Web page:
- The Washington Times - Wednesday, February 5, 2014


The threat of terrorism and tales of unfinished, unhygienic hotels dominate headlines about the Winter Olympics, which are nevertheless set to generate half a trillion in advertising revenue and licensing fees. Despite the cozy commercialism, the event makes people nervous. Almost three-fourths of Americans would not venture to Sochi, even if they had the money, new research reports.

A YouGov/Economist poll finds that 73 percent of Americans say they would not want to attend the Winter Olympic Games in Sochi, even if they could afford it.

But they back their fellow citizens: 69 percent say U.S. athletes should participate in the Winter Olympic Games at Sochi, though 52 percent approve the decision that President Obama and Vice President Joe Biden will not attend the games. Another 47 percent approve of the U.S. decision to send gay athletes to Sochi.

The spectacular seaside site itself still makes Americans uneasy, however: 55 percent would have chosen Salzburg, Austria, for the winter games. Another 36 percent have “a little confidence” that the games will be safe from terrorism. Another 23 percent have “some” confidence, 23 percent have “no confidence” and 7 percent have “a great deal of confidence” in the security.

There are some favorite sports - figure skating is by far the favorite, with bobsled, ice hockey, ski jumping, snowboarding and speed skating all bunched in popularity, the findings report.

The survey of 1,000 U.S. adults conducted Jan. 25-27. But there is another aspect to examine. The cold games have hot revenue.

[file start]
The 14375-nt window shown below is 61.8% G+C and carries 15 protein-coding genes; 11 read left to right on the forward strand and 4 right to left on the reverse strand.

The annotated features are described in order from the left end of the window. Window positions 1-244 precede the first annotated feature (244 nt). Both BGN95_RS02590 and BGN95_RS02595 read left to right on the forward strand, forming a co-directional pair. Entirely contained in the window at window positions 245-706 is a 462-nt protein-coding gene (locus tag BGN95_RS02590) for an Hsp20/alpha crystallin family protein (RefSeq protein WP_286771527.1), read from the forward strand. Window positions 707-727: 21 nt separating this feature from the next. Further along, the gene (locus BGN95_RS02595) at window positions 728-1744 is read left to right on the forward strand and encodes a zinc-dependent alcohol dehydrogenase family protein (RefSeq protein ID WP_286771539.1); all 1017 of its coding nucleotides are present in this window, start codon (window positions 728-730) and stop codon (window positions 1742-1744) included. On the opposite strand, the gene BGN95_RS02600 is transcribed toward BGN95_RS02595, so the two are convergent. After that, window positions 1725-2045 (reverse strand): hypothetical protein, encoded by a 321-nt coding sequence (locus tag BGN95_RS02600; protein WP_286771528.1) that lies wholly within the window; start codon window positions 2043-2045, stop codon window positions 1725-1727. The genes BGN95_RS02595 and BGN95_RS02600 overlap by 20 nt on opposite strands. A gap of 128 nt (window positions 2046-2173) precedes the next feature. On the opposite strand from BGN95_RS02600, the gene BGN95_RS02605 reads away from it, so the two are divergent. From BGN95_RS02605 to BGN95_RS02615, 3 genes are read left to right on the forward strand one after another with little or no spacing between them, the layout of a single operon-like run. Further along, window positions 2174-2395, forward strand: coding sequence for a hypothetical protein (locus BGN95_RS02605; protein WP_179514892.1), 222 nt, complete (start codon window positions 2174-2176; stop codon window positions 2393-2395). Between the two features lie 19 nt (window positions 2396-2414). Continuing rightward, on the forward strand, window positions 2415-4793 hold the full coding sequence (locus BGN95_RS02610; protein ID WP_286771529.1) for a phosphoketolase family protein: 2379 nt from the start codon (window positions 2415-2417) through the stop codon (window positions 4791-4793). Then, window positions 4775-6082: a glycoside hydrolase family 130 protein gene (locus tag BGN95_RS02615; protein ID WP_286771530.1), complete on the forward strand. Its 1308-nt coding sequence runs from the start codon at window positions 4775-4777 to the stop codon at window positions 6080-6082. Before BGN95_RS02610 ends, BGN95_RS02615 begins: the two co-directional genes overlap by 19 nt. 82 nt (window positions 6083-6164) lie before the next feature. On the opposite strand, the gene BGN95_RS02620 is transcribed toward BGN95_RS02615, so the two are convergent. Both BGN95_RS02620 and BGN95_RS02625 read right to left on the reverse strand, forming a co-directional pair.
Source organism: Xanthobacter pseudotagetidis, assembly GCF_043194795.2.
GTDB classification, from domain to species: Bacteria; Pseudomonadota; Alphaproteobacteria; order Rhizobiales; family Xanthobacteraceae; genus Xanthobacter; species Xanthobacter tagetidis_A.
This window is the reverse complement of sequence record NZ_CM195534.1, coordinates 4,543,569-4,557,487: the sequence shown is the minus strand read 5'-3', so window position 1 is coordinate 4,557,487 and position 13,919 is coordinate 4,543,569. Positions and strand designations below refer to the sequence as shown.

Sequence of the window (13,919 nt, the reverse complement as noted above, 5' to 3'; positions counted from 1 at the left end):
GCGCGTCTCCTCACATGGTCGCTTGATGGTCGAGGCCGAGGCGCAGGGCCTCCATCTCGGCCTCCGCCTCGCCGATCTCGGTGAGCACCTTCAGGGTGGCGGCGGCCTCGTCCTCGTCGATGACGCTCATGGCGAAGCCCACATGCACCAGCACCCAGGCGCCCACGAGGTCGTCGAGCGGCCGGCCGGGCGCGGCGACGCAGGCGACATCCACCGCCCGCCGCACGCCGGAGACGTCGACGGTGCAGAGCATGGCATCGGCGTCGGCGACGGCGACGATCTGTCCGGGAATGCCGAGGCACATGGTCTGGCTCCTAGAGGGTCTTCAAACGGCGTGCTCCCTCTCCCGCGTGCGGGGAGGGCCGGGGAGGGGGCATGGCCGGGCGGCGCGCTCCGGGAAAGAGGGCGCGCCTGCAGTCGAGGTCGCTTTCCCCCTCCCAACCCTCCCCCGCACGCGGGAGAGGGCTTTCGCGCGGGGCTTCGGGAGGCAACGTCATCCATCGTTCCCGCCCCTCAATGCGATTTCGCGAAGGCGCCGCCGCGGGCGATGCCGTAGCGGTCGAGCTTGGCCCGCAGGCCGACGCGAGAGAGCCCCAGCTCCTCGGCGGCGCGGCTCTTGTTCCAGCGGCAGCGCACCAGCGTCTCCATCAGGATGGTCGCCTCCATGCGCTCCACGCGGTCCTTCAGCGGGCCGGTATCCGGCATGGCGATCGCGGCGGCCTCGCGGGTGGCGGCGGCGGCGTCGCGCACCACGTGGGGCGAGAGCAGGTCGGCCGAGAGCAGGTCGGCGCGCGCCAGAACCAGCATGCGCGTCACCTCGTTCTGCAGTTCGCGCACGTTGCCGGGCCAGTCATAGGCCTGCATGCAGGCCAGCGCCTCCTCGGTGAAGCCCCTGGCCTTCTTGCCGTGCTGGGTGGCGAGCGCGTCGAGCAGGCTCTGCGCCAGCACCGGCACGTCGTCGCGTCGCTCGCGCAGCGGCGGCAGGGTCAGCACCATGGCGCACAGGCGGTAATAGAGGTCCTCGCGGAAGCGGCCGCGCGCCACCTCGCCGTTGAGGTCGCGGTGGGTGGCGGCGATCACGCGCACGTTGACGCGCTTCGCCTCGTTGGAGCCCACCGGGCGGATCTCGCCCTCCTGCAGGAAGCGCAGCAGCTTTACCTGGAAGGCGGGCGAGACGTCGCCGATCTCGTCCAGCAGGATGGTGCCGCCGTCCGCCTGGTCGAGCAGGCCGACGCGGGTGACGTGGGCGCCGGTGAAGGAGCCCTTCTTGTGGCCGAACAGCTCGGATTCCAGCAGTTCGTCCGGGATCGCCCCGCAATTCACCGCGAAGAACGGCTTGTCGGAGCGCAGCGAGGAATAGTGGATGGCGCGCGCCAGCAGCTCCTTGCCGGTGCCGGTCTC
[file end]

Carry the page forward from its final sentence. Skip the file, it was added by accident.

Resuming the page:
The Winter Olympic Games in Sochi have attracted a record number of advertisers with the total value of contracts with sponsors, suppliers and licensees amounting to almost half a trillion dollars. This is an all-time record not only for Winter, but also for Summer Olympic Games,” says Svetlana Kalmykova, a correspondent with The Voice of Russia, a Moscow-based broadcast group.

“Besides 10 global corporations, traditional partners of the International Olympic Committee, the organizers of the games in Sochi have managed to sign marketing contracts with eight national partners. For comparison, there were seven national sponsors at the Summer Olympics 2012 in London,” Ms. Kalmkova notes.

And in the meantime, NBC, which will carry the games for the U.S. audience, has garnered $800 million in advertising revenues to broadcast 1,000 hours of events.

Copyright © 2018 The Washington Times, LLC. Click here for reprint permission.

The Washington Times Comment Policy

The Washington Times welcomes your comments on Spot.im, our third-party provider. Please read our Comment Policy before commenting.


Click to Read More and View Comments

Click to Hide